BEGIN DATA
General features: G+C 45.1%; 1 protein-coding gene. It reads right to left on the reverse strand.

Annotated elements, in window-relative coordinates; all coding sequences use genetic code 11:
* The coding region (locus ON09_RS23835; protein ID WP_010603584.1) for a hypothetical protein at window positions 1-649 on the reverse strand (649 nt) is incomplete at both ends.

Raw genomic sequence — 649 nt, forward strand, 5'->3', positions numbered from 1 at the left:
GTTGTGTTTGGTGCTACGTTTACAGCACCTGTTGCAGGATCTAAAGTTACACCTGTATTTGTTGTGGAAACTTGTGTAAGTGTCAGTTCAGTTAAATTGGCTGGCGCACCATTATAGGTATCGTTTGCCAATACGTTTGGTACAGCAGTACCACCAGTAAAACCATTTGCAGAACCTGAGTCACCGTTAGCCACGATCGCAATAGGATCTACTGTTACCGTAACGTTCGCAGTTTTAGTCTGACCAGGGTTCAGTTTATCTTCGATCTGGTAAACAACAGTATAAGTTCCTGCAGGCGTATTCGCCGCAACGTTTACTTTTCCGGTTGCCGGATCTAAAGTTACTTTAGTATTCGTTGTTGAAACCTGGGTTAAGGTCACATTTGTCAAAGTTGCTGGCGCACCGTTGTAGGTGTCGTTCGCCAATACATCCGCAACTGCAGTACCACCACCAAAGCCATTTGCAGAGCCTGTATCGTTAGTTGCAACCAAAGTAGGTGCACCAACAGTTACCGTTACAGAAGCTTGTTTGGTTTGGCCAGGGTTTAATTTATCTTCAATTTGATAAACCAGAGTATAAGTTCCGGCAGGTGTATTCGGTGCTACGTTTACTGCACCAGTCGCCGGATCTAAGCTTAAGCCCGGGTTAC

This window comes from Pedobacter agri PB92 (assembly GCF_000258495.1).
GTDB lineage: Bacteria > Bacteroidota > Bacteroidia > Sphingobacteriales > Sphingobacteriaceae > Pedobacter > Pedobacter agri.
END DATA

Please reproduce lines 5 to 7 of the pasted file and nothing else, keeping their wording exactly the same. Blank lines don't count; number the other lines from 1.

GTTGTGTTTGGTGCTACGTTTACAGCACCTGTTGCAGGATCTAAAGTTACACCTGTATTTGTTGTGGAAACTTGTGTAAGTGTCAGTTCAGTTAAATTGGCTGGCGCACCATTATAGGTATCGTTTGCCAATACGTTTGGTACAGCAGTACCACCAGTAAAACCATTTGCAGAACCTGAGTCACCGTTAGCCACGATCGCAATAGGATCTACTGTTACCGTAACGTTCGCAGTTTTAGTCTGACCAGGGTTCAGTTTATCTTCGATCTGGTAAACAACAGTATAAGTTCCTGCAGGCGTATTCGCCGCAACGTTTACTTTTCCGGTTGCCGGATCTAAAGTTACTTTAGTATTCGTTGTTGAAACCTGGGTTAAGGTCACATTTGTCAAAGTTGCTGGCGCACCGTTGTAGGTGTCGTTCGCCAATACATCCGCAACTGCAGTACCACCACCAAAGCCATTTGCAGAGCCTGTATCGTTAGTTGCAACCAAAGTAGGTGCACCAACAGTTACCGTTACAGAAGCTTGTTTGGTTTGGCCAGGGTTTAATTTATCTTCAATTTGATAAACCAGAGTATAAGTTCCGGCAGGTGTATTCGGTGCTACGTTTACTGCACCAGTCGCCGGATCTAAGCTTAAGCCCGGGTTAC

This window comes from Pedobacter agri PB92 (assembly GCF_000258495.1).
GTDB lineage: Bacteria > Bacteroidota > Bacteroidia > Sphingobacteriales > Sphingobacteriaceae > Pedobacter > Pedobacter agri.